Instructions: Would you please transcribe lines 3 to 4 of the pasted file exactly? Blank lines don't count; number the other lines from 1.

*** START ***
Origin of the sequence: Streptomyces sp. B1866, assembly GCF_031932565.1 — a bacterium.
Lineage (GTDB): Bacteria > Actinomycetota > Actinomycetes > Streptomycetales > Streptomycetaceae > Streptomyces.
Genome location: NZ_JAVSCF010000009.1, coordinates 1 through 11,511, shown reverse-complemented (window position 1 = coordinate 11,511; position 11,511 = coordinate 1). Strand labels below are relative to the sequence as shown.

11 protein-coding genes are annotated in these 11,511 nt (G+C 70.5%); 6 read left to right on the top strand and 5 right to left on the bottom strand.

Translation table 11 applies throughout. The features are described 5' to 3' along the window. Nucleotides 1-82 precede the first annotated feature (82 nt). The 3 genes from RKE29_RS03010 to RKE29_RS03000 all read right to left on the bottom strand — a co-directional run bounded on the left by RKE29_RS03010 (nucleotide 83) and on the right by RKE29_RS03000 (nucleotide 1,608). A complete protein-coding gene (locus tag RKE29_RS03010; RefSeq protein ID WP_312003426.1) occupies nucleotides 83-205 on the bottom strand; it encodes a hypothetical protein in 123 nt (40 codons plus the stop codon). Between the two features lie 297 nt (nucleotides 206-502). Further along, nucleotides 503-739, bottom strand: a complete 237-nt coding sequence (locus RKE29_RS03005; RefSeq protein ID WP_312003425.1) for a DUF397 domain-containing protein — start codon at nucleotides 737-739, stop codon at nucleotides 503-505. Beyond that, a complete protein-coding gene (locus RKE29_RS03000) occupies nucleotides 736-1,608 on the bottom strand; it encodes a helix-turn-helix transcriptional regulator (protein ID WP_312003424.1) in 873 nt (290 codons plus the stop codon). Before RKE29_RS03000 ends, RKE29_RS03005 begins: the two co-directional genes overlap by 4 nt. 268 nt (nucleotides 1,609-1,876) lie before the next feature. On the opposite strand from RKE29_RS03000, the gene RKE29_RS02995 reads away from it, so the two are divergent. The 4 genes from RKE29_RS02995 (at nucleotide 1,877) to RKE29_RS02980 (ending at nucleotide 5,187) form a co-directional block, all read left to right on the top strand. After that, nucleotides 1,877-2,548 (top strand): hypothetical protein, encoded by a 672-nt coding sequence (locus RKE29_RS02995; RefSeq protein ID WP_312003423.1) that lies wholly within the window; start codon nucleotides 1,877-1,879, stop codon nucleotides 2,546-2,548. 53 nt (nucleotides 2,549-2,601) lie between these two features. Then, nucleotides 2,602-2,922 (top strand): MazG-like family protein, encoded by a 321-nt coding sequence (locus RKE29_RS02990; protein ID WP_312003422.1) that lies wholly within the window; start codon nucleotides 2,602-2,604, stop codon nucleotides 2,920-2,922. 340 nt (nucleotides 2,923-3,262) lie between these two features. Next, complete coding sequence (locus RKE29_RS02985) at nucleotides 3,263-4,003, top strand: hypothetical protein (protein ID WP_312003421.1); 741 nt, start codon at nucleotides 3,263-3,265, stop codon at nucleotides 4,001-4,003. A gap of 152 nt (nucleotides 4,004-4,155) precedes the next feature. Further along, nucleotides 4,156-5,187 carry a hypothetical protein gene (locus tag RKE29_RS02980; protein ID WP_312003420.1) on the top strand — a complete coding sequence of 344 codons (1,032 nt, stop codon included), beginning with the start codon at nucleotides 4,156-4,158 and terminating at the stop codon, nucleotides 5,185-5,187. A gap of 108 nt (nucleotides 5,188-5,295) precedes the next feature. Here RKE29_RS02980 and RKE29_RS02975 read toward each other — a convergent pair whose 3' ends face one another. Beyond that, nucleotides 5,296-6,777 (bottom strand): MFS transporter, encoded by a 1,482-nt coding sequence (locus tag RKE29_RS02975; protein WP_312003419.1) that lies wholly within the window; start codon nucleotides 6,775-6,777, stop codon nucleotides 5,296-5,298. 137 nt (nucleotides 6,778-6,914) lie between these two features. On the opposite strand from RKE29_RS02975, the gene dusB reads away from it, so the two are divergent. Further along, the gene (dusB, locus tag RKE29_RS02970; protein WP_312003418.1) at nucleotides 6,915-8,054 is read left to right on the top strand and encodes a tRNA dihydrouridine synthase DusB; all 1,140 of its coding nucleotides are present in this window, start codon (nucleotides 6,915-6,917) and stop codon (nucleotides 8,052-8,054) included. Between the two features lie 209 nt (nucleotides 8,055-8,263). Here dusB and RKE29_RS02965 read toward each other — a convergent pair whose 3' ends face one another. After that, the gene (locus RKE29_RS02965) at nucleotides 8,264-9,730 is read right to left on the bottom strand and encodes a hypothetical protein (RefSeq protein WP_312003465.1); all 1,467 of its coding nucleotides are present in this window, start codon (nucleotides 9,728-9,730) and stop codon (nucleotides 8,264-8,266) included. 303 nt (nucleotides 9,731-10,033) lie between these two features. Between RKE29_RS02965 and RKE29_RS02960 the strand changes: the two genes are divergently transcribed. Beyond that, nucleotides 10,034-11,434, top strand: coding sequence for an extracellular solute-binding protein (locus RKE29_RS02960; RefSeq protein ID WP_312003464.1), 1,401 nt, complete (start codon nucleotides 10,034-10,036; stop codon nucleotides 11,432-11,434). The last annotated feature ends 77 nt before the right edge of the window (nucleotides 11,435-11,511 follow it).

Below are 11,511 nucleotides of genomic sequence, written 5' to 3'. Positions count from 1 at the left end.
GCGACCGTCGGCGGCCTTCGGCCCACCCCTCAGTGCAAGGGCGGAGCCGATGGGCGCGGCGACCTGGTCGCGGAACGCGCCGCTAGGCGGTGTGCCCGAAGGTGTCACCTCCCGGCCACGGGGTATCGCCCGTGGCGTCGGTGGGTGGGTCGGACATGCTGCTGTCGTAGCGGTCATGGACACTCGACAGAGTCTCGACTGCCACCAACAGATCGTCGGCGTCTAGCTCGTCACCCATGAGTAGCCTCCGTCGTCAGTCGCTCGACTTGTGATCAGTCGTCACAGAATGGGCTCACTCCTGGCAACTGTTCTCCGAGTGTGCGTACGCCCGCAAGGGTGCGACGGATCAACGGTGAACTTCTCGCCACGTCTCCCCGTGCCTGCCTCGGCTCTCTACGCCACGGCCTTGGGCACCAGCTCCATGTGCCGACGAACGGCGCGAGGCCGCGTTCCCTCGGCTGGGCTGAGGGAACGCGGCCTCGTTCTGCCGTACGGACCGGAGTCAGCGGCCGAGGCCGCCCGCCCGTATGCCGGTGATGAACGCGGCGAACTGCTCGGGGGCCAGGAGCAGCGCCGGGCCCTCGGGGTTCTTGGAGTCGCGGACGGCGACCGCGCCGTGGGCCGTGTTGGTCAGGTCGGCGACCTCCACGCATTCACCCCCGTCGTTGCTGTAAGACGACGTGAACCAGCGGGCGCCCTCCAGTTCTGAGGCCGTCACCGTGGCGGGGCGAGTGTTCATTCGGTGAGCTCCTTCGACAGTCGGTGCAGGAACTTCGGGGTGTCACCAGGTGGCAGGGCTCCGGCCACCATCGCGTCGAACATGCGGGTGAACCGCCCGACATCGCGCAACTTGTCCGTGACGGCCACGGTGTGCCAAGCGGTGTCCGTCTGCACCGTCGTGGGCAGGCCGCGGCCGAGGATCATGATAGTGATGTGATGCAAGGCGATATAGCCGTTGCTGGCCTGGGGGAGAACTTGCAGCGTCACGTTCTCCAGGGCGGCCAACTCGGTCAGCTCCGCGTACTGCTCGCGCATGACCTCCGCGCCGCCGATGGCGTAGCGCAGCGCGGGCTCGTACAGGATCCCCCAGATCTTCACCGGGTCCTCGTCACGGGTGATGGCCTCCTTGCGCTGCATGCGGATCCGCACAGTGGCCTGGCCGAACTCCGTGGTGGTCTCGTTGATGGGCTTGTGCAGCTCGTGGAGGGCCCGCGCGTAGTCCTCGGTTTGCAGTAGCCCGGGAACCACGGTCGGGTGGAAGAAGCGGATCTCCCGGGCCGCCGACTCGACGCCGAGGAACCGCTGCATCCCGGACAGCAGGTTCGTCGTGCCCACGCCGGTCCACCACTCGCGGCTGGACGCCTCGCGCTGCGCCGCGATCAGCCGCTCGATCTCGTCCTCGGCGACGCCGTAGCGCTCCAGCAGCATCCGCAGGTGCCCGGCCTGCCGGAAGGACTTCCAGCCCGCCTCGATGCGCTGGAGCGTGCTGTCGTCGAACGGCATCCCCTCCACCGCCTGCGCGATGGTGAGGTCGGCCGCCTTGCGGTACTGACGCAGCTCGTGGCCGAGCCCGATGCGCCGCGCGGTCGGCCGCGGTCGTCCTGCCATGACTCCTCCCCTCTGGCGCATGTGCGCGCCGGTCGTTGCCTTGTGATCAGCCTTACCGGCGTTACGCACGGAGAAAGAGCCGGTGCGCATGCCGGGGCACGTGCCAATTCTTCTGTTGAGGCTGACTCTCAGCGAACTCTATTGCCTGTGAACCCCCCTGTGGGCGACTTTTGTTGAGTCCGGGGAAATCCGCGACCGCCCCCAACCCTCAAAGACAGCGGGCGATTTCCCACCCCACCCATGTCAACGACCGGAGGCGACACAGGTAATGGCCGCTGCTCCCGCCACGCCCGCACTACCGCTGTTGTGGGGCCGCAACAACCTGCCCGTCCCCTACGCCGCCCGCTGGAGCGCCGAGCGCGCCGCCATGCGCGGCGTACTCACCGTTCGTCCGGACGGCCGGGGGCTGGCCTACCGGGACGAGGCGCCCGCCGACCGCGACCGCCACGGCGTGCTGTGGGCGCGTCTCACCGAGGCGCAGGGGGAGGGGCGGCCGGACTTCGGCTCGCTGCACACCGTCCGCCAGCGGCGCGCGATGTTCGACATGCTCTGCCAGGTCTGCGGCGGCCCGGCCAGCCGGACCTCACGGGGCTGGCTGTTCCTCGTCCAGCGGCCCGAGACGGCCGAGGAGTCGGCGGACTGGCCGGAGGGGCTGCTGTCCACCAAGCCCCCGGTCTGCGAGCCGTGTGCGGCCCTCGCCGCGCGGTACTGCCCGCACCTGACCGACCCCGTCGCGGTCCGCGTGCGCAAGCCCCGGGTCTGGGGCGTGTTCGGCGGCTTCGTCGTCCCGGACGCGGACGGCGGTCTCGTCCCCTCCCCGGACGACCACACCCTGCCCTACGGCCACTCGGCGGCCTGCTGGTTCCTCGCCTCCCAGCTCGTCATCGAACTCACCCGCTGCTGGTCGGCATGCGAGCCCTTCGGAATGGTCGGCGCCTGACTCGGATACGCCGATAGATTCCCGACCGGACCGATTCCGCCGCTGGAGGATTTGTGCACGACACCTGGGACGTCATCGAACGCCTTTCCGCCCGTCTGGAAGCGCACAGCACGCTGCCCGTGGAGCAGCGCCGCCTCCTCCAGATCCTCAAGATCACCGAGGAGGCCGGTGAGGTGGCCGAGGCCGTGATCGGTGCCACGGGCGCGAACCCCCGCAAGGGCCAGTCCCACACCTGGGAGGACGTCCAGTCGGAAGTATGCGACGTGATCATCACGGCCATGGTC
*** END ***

Genome location: NZ_JAVSCF010000009.1, coordinates 1 through 11,511, shown reverse-complemented (window position 1 = coordinate 11,511; position 11,511 = coordinate 1). Strand labels below are relative to the sequence as shown.

11 protein-coding genes are annotated in these 11,511 nt (G+C 70.5%); 6 read left to right on the top strand and 5 right to left on the bottom strand.